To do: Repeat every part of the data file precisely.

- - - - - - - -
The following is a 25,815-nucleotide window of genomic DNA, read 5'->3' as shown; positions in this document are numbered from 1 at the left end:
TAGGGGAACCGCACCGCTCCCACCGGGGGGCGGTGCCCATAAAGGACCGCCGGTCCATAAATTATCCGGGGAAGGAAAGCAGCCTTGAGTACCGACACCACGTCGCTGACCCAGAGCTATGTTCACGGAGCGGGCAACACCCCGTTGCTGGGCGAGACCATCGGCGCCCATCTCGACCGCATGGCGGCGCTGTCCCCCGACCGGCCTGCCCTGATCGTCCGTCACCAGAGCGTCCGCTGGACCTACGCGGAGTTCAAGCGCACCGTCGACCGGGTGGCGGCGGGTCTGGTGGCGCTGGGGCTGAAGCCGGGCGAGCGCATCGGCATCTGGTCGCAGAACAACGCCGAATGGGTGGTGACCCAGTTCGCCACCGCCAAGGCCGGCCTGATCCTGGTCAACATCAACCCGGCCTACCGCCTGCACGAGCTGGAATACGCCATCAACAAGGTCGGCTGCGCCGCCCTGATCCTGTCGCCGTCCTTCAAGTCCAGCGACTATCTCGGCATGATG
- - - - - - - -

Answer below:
The following is a 25,815-nucleotide window of genomic DNA, read 5'->3' as shown; positions in this document are numbered from 1 at the left end:
TAGGGGAACCGCACCGCTCCCACCGGGGGGCGGTGCCCATAAAGGACCGCCGGTCCATAAATTATCCGGGGAAGGAAAGCAGCCTTGAGTACCGACACCACGTCGCTGACCCAGAGCTATGTTCACGGAGCGGGCAACACCCCGTTGCTGGGCGAGACCATCGGCGCCCATCTCGACCGCATGGCGGCGCTGTCCCCCGACCGGCCTGCCCTGATCGTCCGTCACCAGAGCGTCCGCTGGACCTACGCGGAGTTCAAGCGCACCGTCGACCGGGTGGCGGCGGGTCTGGTGGCGCTGGGGCTGAAGCCGGGCGAGCGCATCGGCATCTGGTCGCAGAACAACGCCGAATGGGTGGTGACCCAGTTCGCCACCGCCAAGGCCGGCCTGATCCTGGTCAACATCAACCCGGCCTACCGCCTGCACGAGCTGGAATACGCCATCAACAAGGTCGGCTGCGCCGCCCTGATCCTGTCGCCGTCCTTCAAGTCCAGCGACTATCTCGGCATGATG